The 8 Most Common IT Issues for Businesses

In todays day and age, businesses spend their time communicating with other businesses and we know how common it is for a virus to travel from one to another. Here are the most common IT Issues we see in businesses who don’t have suitable IT Support in place:

Spyware Infections

Spyware is the most common issue businesses face, often because it received via emails or web page links and is almost always undetected by most anti-virus applications. These malicious programs work unnoticed in the background transferring secure data back to their creator and typically aren’t noticed until unusual patterns in bandwidth and network performance are detected during monitoring.

Network Downtime

Connectivity is critical to business operations. From phones and computers to your entire cloud infrastructure, your business relies on constant Internet connectivity and encountering down networks can bring your organization to its knees.

Out Of Date Systems and Hardware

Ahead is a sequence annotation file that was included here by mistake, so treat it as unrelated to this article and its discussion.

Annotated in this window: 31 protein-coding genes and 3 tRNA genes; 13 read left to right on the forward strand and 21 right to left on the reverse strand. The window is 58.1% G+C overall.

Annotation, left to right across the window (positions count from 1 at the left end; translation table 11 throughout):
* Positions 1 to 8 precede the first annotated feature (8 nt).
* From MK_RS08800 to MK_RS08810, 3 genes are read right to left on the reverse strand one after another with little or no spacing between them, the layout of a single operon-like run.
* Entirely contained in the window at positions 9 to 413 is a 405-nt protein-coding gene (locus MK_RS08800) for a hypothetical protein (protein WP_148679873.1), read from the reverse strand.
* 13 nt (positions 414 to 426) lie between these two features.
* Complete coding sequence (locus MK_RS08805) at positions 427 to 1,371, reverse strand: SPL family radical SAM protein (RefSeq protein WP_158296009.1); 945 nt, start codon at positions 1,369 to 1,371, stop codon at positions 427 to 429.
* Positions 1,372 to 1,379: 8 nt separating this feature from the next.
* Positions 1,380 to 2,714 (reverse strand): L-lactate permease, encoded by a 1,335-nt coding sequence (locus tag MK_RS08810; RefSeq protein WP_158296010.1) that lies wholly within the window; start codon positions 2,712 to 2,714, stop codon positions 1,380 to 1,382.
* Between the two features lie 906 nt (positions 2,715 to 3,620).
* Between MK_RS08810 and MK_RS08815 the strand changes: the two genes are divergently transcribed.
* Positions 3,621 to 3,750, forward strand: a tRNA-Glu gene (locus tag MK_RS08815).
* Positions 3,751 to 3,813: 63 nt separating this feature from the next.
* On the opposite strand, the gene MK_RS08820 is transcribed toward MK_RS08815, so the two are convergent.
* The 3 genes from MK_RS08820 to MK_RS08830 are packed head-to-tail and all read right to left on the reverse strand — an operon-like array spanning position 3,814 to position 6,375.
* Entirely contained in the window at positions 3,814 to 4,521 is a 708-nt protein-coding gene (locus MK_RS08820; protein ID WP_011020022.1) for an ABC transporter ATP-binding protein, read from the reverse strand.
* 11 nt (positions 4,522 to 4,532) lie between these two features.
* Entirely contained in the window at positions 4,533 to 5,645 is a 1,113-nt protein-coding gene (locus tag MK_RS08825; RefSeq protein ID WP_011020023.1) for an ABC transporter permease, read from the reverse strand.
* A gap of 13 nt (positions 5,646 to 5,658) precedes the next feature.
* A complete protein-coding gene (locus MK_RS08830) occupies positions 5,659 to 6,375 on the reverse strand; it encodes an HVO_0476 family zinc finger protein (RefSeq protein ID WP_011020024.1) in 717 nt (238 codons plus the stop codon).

Anything operating in your data center that is out-of-warranty, or has officially been deemed ‘end-of-life’ by the vendor needs to be on the high priority list for virtualization, migration, or upgrade. Older devices may fail on you unexpectedly or even die after a scheduled or unscheduled reboot.

Lack of Monitoring and Reporting

Need to know why your Internet connection always slows down to a crawl at 2:38 p.m.? Monitoring enables you to detect threats like spyware, pending hardware failures, and unapproved activities. Alerts help you stay a step ahead of failures, and get you out of the break-fix mentality. Most businesses handle their IT in a very reactive way, but actually being proactive could save you both time and money!

Security Breaches

Unlike spyware, viruses are meant to take a machine down. Keeping all of your devices up-to-date with the latest patches and virus definitions is a simple way to quickly secure many known vulnerabilities.

Unverified Backups

Most businesses take the time to go through a variety of backup methods. Whether it’s on portable hard drives, cloud backup, or whatever. Very few actually test and verify that their backups are actually usable or successful. Schedule a time and procedure to simulate a disaster recovery drill so you can identify what the damage will be should disaster strike!

Passwords

Just to be clear, email isn’t highly secure so sending crucial things like passwords via email is a big no! Let your staff know that sending usernames and passwords over email is not safe practice. Also, show them how to password protect or encrypt documents by zipping them up before sending.